This is going to have all sorts of knock-on effects. There are WWE wrestlers who are very frustrated with their lot in WWE. Little is ever said directly—nobody wants to be blacklisted by a monopoly—but murmurs always come up via snide comments on Instagram or eye-rolling in interviews. We know that Zack Ryder is hardly happy and that Rusev probaby isn’t. Andrade Almas is ready for something new. Beyond that, take your pick of who has solid grounds for being frustrated. Are Kevin Owens and Sami Zayn really content to be a duo comedy act working the same frenemies angle for the next decade? Is Kairi Sane going to risk being buried on the main roster after another two years in NXT?
This is the trap WWE has created. By buying up so many top pro wrestlers from around the world in an attempt to lock them down, WWE has assembled the most talented top to bottom roster in pro wrestling history, but by necessity can’t make them all happy. Instead, what’s happened is that every single wrestler in WWE gets more mainstream exposure than they otherwise might, making them stars in waiting for a promotion like AEW.
WWE is shook. While the AEW rumors were still coalescing, it turns out that WWE offered The Young Bucks one of the strangest contracts in its history. Knowing that the Khans weren’t going to launch AEW without the Bucks, WWE offered the brothers a contract worth AJ Styles money to each, with a clause that they could leave without consequence during the first six months if they were unhappy.
That sort of contract offer isn’t a mark of confidence, but a sign that WWE was willing to change every bit of how they do business in this one instance to squash AEW before it started. The Young Bucks are very good, and perhaps creative geniuses for an ironic age, but the WWE contract had nothing to do with either attribute.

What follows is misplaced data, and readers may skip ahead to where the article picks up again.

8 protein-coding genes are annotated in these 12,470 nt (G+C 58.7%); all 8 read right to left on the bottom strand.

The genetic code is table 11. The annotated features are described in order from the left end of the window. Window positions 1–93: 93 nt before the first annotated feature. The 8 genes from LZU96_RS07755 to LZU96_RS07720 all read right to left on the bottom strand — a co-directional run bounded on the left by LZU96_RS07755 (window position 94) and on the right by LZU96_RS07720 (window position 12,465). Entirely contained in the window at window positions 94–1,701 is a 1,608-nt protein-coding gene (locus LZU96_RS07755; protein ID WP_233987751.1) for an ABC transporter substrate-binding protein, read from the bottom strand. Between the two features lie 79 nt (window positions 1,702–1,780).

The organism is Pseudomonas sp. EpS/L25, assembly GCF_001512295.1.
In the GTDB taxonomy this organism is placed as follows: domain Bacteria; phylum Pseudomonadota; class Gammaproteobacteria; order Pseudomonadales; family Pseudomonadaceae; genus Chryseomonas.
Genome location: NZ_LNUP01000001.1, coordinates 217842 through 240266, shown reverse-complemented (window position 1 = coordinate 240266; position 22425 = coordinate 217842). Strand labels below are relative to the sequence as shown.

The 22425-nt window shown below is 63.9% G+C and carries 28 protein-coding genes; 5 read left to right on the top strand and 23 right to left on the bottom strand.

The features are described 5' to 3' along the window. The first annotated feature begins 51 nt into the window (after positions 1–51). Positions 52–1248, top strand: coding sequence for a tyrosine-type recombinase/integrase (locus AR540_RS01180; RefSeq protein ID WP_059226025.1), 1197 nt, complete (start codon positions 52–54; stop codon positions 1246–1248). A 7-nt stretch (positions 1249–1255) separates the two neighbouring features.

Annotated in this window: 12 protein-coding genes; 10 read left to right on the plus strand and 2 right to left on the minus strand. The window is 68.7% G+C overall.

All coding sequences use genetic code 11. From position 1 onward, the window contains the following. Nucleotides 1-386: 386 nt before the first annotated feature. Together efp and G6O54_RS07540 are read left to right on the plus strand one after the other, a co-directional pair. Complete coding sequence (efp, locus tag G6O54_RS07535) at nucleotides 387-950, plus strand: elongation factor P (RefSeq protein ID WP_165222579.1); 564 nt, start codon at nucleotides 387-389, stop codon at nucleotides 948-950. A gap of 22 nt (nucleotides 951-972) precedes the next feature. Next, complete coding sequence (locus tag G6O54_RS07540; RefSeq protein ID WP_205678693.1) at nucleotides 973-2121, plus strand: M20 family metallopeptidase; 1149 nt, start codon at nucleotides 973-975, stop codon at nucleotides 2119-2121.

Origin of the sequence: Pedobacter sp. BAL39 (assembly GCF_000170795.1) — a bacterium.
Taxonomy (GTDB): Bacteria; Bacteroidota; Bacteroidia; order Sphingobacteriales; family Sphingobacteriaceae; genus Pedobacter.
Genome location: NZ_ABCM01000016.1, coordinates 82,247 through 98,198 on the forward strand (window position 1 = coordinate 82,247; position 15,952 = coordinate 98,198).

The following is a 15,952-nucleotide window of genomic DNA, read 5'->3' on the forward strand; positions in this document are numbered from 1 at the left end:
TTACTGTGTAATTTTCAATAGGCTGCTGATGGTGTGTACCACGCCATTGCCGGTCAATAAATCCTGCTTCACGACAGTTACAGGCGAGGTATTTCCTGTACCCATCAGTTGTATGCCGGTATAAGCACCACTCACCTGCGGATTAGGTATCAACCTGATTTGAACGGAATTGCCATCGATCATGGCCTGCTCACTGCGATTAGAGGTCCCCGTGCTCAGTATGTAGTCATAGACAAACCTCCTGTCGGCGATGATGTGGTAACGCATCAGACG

None of this means that AEW is destined to succeed. Pro wrestling is littered with the pet projects of rich, vain men. Tony Khan seems to be taking the day-to-day reins from the business end and he’s a pro wrestling superfan. But Ted Turner was a pro wrestling superfan, too, albeit one who was less knowledgeable about its inner workings than Khan seems to be. WCW didn’t survive, despite all the in-ring talent money could buy. It may be that the historical lesson is that pro wrestling only has the barest chance to work at a large scale with a meddling money mark, in which case that mark needs to be very, very good at what they do. We don’t know that Khan is, only that Turner wasn’t and McMahon used to be.
AEW also still needs television, which they don’t have. In a sign that the universe is a vicious appreciation for irony, TNT and TBS are the two networks coming up the most in rumors, 20 years after the Turner networks swore that pro wrestling was never going to be on their corner of cable after WCW died.
If they get that deal, AEW is cemented as a big deal. As it is, something has already broken in pro wrestling’s treatment of its workers. They’ve always borne the costs for everything their profession needs: clothing, travel, healthcare, and the hard work of continuous creative self-invention. They take all the risks. We have confirmation that they’re getting ready to see a lot more of the rewards.